Wine 101 - Ageing Wine

We know that understanding wines can be tricky; there are lots of them and there can be big variations within a variety. If, like Ellie, a wine list baffles you, if you aren’t sure what a Chardonnay offers compared to a Sauvignon Blanc, or a Riesling to a Pinot Gris, or you just want to buff up your knowledge on your favourite type of wine, then have a read of the ‘Wine 101’ blog posts to learn with Ellie as she delves into the world of wine!

I wrote in my last 101 blog (Cabernet Sauvignon) about the seemingly hugely complex process behind ageing wine. I decided to have another look at it and solely focus on ageing for this post. So, here goes! 

 

As I alluded to, not every wine improves with age, in fact, it seems most wines made today are designed to be enjoyed within the first few years of bottling. If you are thinking about ageing though, it is time to cash out; the more expensive a wine, the better it will age (in general, although again, not always). Why is this the case? Well, very high quality wines are often designed to age; if you drink them when they are young, the optimal flavours and taste may not have been achieved. The passing of time is needed; this allows the acids, sugars, tannins, amongst others, to mature and work themselves out to produce the best flavour and it is oxygen, well, the reduction of oxygen, that helps this process on its way. How the wine makers know how a wine will eventually taste, I don't know, but I suppose that is the art of wine making! 

 

Here we go then, the complex part (that still baffles me somewhat - I wonder if I have gone about this the wrong way and more research on the contents of wine and how it is made, would have been a better starting point...). Wine has tannins, which comes from the skins, pips and stems of grapes, pigment and flavour compounds. Trying to get my head around these, I came across the following terms: dihydroflavonols, anthocyanin, flavanol monomers, stilbenoids and catechins, so I can't profess to fully understand this; but it is the interaction between these phenolics (tannins, pigment etc.) that gives the wine greater complexity (and more sediment) as the wine ages. This impacts the colour of the wine; red wines lose their colour, where as white wines, which have a lower concentration of phenolics become a golden colour as it ages.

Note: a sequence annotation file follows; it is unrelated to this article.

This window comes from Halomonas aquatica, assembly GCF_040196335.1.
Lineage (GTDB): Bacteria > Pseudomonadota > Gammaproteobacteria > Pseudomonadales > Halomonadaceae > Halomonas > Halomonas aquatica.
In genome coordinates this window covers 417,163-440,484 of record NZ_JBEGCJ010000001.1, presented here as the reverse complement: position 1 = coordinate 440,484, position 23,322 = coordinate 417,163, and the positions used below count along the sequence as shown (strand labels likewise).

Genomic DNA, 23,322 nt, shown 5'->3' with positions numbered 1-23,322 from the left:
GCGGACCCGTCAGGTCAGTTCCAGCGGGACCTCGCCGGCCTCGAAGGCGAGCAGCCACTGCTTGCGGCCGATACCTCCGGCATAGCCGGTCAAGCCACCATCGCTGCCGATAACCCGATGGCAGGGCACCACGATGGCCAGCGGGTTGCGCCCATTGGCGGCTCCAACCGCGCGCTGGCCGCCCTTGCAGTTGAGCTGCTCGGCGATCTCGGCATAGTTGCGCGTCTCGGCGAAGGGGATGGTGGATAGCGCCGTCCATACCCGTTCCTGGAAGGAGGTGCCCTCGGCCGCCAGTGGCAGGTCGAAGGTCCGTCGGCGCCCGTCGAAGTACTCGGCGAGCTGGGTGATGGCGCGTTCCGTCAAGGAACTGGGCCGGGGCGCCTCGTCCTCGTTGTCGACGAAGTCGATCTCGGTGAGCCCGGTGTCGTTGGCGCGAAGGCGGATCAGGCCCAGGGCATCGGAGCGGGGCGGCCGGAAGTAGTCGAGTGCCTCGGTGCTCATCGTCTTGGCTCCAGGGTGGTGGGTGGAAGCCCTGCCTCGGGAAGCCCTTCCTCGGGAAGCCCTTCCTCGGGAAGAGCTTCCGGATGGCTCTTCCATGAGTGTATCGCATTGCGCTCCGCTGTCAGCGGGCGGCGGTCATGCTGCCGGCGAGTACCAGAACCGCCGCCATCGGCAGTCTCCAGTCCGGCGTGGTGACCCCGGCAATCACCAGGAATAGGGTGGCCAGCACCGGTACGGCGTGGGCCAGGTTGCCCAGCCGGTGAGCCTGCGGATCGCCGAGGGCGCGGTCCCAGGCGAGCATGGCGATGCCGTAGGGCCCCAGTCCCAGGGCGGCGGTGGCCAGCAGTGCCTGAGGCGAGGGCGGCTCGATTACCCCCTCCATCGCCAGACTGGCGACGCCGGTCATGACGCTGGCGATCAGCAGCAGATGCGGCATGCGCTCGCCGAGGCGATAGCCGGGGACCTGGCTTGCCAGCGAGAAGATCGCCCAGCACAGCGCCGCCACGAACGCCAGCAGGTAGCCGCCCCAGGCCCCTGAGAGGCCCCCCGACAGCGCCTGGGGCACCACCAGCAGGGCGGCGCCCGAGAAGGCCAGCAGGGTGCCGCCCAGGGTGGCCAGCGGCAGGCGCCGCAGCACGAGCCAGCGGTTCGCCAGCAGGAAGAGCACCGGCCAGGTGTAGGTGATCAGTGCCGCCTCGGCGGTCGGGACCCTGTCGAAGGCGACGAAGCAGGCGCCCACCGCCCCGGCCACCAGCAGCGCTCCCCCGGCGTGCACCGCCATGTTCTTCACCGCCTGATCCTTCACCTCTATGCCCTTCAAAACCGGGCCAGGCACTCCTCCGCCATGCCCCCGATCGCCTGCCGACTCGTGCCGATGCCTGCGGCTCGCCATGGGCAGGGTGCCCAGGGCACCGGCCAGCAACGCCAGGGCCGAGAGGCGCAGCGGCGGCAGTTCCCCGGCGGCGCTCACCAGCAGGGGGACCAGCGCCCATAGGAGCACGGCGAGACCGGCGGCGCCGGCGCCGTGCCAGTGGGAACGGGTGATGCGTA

Because it is oxygen that plays such a key role in the ageing, bigger bottles age better, which have a smaller ratio of oxygen trapped between the cork and the start of the wine (the headspace); headspace tends to be the same regardless of bottle size, so the bigger the bottle, the less of this there is when compared to the volume of liquid. 

 

Between grape varieties, there are those that age better than others. For reds; Brunello di Montalcino, Australian Shiraz and Rioja are examples of those that do well. For white wine; Chenin Blanc and white Burgundy are two examples. Other factors to consider are the quality of the vintage and also how the bottles were closed (screw cap or cork); the permeability of the stopper plays a role. Wines with a cork will age better than those with a screw cap (as a rule of thumb). But...always a but with wine...you can find some super screw caps that do well with time. We enjoyed a 2009 screw cap Babiana before Christmas and it drank perfectly. 

 

We came across an article the other day in The Telegraph about Pol Roger Champagne that had been unearthed 120 years after the cellar it had been kept in collapsed. Some of the bottles, amazingly, are still in a good condition. It's an interesting story, give it a read. Click here for the article

 

I'm still not quite there with truly understanding the chemistry behind this, but having looked into ageing, I definitely have a better idea of why you would choose to age some wines over others...maybe one to revisit...again. 

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